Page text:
At 8 a.m. Saturday, June 12, Duke Energy marked the end of an era.
With a countdown from 10, more than 500 explosives with a force of about 450 pounds imploded two power houses at the company’s Crystal River coal plant in Citrus County. Emergency management officials and others were on-hand to ensure safety.
The 200-foot-tall by 125-foot-wide power houses consisted of boilers, steam turbine generators, drums, motors, pumps and pipes – the main equipment needed to generate 915 megawatts of energy for more than 50 years.
The team will implode the remaining two 500-foot-tall stacks later this year.
One hundred percent of the steel, copper and other metals, along with the concrete, will be recycled.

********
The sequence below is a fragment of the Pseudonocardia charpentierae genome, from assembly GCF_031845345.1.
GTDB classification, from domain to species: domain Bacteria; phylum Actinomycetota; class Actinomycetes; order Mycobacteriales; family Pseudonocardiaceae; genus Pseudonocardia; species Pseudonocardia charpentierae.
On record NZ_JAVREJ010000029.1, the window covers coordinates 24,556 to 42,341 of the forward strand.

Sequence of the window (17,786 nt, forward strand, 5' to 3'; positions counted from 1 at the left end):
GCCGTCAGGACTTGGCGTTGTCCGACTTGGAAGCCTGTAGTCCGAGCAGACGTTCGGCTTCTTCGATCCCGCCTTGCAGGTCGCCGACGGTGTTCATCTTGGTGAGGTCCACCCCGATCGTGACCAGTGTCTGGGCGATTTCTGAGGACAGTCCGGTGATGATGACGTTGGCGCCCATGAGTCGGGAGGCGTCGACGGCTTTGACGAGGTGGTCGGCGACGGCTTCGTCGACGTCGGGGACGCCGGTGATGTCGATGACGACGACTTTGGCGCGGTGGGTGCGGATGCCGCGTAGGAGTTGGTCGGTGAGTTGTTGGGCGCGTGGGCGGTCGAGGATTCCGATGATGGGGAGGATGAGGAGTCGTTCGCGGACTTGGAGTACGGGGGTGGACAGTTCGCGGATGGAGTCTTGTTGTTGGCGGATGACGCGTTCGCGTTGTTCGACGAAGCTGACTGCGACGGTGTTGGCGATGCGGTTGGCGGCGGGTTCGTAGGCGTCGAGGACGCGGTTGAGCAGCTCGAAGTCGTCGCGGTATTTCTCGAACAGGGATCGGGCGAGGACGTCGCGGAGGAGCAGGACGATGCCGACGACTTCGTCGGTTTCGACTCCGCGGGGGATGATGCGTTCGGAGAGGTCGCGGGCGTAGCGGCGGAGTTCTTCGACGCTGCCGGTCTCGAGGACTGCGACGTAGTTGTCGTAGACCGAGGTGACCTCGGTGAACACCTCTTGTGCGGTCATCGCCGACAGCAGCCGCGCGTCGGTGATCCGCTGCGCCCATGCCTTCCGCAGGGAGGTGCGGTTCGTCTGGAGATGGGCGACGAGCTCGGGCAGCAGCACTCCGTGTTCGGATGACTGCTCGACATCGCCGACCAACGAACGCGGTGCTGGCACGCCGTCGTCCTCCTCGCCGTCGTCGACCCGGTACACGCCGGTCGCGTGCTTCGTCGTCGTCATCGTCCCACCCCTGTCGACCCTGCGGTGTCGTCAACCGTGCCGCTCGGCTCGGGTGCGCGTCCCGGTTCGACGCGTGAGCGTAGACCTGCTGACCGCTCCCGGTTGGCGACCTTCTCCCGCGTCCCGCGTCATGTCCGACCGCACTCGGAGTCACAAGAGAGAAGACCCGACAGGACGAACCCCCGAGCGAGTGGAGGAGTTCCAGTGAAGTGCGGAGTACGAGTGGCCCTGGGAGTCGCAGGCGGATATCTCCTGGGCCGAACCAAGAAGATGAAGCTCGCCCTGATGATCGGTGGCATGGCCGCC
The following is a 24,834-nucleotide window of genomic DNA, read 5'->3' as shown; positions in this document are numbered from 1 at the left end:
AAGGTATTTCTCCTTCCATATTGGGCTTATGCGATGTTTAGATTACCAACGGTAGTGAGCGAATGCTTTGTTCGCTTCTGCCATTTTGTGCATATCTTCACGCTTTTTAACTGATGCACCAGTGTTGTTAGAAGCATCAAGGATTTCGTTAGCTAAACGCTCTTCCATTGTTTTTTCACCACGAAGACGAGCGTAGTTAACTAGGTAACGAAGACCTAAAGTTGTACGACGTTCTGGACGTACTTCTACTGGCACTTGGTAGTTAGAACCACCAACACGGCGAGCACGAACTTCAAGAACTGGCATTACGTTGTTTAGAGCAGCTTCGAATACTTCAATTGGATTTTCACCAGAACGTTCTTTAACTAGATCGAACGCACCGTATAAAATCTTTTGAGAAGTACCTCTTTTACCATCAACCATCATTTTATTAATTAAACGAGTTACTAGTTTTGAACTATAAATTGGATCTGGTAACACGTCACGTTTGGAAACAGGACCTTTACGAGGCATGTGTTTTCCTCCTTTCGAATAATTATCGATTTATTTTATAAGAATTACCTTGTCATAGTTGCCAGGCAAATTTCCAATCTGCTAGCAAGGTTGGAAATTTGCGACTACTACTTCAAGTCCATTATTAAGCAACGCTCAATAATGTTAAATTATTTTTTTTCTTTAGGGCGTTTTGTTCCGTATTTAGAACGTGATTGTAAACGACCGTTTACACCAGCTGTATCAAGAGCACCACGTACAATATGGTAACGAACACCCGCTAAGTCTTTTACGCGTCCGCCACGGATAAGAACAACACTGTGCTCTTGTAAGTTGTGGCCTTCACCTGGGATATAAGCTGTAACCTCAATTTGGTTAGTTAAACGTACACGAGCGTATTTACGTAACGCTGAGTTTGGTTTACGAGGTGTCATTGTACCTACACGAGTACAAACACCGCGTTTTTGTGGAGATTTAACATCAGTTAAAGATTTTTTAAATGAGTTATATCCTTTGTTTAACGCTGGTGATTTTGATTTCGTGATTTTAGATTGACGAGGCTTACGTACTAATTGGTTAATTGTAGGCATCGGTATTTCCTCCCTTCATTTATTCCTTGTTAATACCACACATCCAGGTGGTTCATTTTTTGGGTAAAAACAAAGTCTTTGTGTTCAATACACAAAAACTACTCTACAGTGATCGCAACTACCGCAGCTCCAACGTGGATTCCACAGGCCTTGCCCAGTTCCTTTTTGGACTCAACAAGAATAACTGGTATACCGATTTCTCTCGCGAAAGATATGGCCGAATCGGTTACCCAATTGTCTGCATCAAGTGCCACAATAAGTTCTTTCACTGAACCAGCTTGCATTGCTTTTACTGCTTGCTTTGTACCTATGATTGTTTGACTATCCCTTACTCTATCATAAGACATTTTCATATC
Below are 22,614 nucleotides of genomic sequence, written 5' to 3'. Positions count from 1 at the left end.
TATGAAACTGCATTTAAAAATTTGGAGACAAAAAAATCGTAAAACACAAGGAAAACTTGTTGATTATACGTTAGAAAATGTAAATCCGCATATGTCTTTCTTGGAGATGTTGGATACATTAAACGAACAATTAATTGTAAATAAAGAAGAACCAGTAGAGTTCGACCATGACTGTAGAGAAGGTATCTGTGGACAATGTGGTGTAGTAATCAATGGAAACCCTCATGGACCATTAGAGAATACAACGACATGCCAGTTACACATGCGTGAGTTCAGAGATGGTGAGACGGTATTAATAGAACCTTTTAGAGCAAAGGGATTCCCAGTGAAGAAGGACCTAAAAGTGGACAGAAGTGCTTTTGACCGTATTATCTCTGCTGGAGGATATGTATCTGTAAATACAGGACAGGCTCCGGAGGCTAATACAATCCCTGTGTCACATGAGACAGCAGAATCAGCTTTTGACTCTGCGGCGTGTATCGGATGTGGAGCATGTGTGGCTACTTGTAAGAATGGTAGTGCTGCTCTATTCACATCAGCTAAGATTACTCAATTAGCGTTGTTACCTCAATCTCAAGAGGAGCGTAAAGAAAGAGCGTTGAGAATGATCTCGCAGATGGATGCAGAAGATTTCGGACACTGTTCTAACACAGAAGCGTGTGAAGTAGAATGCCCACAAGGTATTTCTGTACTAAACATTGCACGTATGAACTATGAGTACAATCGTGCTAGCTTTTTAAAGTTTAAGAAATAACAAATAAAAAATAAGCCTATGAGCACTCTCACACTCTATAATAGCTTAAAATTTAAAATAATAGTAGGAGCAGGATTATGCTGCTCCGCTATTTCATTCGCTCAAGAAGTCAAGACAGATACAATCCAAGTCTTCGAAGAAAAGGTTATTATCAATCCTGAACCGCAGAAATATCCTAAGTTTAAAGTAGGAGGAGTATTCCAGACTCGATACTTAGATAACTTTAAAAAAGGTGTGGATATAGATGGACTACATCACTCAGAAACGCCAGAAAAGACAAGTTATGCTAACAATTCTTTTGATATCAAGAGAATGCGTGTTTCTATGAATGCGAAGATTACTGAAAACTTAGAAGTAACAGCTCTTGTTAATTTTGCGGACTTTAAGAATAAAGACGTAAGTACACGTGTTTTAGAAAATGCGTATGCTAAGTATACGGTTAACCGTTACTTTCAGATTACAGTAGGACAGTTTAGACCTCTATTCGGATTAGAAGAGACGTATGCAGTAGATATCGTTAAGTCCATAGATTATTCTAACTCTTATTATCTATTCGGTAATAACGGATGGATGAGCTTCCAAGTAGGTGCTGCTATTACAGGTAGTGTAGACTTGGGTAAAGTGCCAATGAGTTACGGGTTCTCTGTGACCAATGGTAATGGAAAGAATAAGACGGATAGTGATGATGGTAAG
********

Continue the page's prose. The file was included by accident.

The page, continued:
The two-unit coal plant was built in the 1960s and helped serve Duke Energy’s 1.8 million customers in Florida for more than five decades.
The company retired the plant in 2018 when its new state-of-the-art Citrus Combined Cycle Station, a natural gas plant, started serving customers.
Duke Energy is retiring coal plants and replacing them with cleaner and more efficient natural gas plants and renewables as part of the company’s clean energy transformation plan.
That plan calls for reducing carbon dioxide emissions by 50% by 2030 and achieving net-zero carbon dioxide emissions by 2050.